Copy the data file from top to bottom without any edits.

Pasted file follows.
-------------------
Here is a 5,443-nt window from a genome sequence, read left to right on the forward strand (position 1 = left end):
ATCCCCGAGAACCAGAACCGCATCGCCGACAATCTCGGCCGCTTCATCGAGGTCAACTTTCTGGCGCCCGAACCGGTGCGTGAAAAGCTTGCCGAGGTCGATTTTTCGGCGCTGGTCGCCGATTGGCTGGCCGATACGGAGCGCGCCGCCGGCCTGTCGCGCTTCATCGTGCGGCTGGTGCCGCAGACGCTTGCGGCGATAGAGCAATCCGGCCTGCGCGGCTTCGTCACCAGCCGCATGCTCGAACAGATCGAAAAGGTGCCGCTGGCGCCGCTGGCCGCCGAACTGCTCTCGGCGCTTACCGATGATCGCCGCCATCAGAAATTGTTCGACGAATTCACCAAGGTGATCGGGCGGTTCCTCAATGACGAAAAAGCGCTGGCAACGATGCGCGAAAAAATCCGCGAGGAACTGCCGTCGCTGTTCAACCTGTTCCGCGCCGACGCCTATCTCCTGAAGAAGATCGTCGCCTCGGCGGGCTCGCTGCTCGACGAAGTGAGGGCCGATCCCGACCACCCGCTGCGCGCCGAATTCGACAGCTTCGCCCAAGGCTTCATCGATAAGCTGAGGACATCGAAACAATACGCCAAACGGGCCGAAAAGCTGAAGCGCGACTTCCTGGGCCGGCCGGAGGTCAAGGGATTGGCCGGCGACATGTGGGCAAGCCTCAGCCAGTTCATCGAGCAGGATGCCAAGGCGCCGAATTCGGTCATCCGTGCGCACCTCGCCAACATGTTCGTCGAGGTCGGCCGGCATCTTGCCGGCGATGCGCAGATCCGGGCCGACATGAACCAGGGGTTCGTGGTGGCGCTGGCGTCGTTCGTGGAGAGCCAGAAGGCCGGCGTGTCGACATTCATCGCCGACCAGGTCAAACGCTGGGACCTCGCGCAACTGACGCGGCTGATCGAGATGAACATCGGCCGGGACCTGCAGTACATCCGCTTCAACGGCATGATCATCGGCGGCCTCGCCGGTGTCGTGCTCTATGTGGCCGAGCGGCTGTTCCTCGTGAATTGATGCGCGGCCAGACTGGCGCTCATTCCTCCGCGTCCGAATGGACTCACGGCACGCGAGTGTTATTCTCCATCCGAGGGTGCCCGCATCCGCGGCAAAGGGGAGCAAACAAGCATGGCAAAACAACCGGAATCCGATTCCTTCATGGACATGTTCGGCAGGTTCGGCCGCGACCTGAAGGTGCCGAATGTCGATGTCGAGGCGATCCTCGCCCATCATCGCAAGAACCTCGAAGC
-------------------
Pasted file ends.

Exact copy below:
Here is a 5,443-nt window from a genome sequence, read left to right on the forward strand (position 1 = left end):
ATCCCCGAGAACCAGAACCGCATCGCCGACAATCTCGGCCGCTTCATCGAGGTCAACTTTCTGGCGCCCGAACCGGTGCGTGAAAAGCTTGCCGAGGTCGATTTTTCGGCGCTGGTCGCCGATTGGCTGGCCGATACGGAGCGCGCCGCCGGCCTGTCGCGCTTCATCGTGCGGCTGGTGCCGCAGACGCTTGCGGCGATAGAGCAATCCGGCCTGCGCGGCTTCGTCACCAGCCGCATGCTCGAACAGATCGAAAAGGTGCCGCTGGCGCCGCTGGCCGCCGAACTGCTCTCGGCGCTTACCGATGATCGCCGCCATCAGAAATTGTTCGACGAATTCACCAAGGTGATCGGGCGGTTCCTCAATGACGAAAAAGCGCTGGCAACGATGCGCGAAAAAATCCGCGAGGAACTGCCGTCGCTGTTCAACCTGTTCCGCGCCGACGCCTATCTCCTGAAGAAGATCGTCGCCTCGGCGGGCTCGCTGCTCGACGAAGTGAGGGCCGATCCCGACCACCCGCTGCGCGCCGAATTCGACAGCTTCGCCCAAGGCTTCATCGATAAGCTGAGGACATCGAAACAATACGCCAAACGGGCCGAAAAGCTGAAGCGCGACTTCCTGGGCCGGCCGGAGGTCAAGGGATTGGCCGGCGACATGTGGGCAAGCCTCAGCCAGTTCATCGAGCAGGATGCCAAGGCGCCGAATTCGGTCATCCGTGCGCACCTCGCCAACATGTTCGTCGAGGTCGGCCGGCATCTTGCCGGCGATGCGCAGATCCGGGCCGACATGAACCAGGGGTTCGTGGTGGCGCTGGCGTCGTTCGTGGAGAGCCAGAAGGCCGGCGTGTCGACATTCATCGCCGACCAGGTCAAACGCTGGGACCTCGCGCAACTGACGCGGCTGATCGAGATGAACATCGGCCGGGACCTGCAGTACATCCGCTTCAACGGCATGATCATCGGCGGCCTCGCCGGTGTCGTGCTCTATGTGGCCGAGCGGCTGTTCCTCGTGAATTGATGCGCGGCCAGACTGGCGCTCATTCCTCCGCGTCCGAATGGACTCACGGCACGCGAGTGTTATTCTCCATCCGAGGGTGCCCGCATCCGCGGCAAAGGGGAGCAAACAAGCATGGCAAAACAACCGGAATCCGATTCCTTCATGGACATGTTCGGCAGGTTCGGCCGCGACCTGAAGGTGCCGAATGTCGATGTCGAGGCGATCCTCGCCCATCATCGCAAGAACCTCGAAGC